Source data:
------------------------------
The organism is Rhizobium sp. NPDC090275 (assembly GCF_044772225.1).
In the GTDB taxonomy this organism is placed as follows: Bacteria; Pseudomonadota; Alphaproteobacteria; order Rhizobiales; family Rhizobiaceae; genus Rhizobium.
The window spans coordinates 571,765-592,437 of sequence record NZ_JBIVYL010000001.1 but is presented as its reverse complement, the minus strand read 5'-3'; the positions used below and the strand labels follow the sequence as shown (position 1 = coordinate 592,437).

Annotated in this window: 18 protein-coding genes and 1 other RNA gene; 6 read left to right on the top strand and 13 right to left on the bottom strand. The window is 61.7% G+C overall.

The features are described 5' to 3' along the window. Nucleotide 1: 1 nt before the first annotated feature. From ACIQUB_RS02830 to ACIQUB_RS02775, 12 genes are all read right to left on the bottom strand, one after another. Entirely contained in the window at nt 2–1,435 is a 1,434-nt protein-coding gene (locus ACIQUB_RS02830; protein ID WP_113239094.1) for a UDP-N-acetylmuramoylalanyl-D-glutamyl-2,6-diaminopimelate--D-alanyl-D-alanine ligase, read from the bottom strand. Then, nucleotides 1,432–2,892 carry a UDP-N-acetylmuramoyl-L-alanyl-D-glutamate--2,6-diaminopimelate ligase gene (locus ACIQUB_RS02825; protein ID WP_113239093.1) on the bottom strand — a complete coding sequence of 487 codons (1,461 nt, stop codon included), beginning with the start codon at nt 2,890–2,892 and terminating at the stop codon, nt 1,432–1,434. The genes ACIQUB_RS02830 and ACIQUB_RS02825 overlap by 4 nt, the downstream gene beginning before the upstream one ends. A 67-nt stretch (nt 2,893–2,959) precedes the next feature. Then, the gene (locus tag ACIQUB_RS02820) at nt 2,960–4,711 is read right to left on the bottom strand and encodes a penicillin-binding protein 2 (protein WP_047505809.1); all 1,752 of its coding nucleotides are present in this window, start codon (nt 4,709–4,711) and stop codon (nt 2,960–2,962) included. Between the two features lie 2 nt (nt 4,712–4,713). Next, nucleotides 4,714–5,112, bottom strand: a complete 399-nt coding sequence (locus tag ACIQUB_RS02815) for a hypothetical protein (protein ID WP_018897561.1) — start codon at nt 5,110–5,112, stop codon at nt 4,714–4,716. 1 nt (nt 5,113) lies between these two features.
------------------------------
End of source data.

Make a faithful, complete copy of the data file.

The organism is Rhizobium sp. NPDC090275 (assembly GCF_044772225.1).
In the GTDB taxonomy this organism is placed as follows: Bacteria; Pseudomonadota; Alphaproteobacteria; order Rhizobiales; family Rhizobiaceae; genus Rhizobium.
The window spans coordinates 571,765-592,437 of sequence record NZ_JBIVYL010000001.1 but is presented as its reverse complement, the minus strand read 5'-3'; the positions used below and the strand labels follow the sequence as shown (position 1 = coordinate 592,437).

Annotated in this window: 18 protein-coding genes and 1 other RNA gene; 6 read left to right on the top strand and 13 right to left on the bottom strand. The window is 61.7% G+C overall.

The features are described 5' to 3' along the window. Nucleotide 1: 1 nt before the first annotated feature. From ACIQUB_RS02830 to ACIQUB_RS02775, 12 genes are all read right to left on the bottom strand, one after another. Entirely contained in the window at nt 2–1,435 is a 1,434-nt protein-coding gene (locus ACIQUB_RS02830; protein ID WP_113239094.1) for a UDP-N-acetylmuramoylalanyl-D-glutamyl-2,6-diaminopimelate--D-alanyl-D-alanine ligase, read from the bottom strand. Then, nucleotides 1,432–2,892 carry a UDP-N-acetylmuramoyl-L-alanyl-D-glutamate--2,6-diaminopimelate ligase gene (locus ACIQUB_RS02825; protein ID WP_113239093.1) on the bottom strand — a complete coding sequence of 487 codons (1,461 nt, stop codon included), beginning with the start codon at nt 2,890–2,892 and terminating at the stop codon, nt 1,432–1,434. The genes ACIQUB_RS02830 and ACIQUB_RS02825 overlap by 4 nt, the downstream gene beginning before the upstream one ends. A 67-nt stretch (nt 2,893–2,959) precedes the next feature. Then, the gene (locus tag ACIQUB_RS02820) at nt 2,960–4,711 is read right to left on the bottom strand and encodes a penicillin-binding protein 2 (protein WP_047505809.1); all 1,752 of its coding nucleotides are present in this window, start codon (nt 4,709–4,711) and stop codon (nt 2,960–2,962) included. Between the two features lie 2 nt (nt 4,712–4,713). Next, nucleotides 4,714–5,112, bottom strand: a complete 399-nt coding sequence (locus tag ACIQUB_RS02815) for a hypothetical protein (protein ID WP_018897561.1) — start codon at nt 5,110–5,112, stop codon at nt 4,714–4,716. 1 nt (nt 5,113) lies between these two features.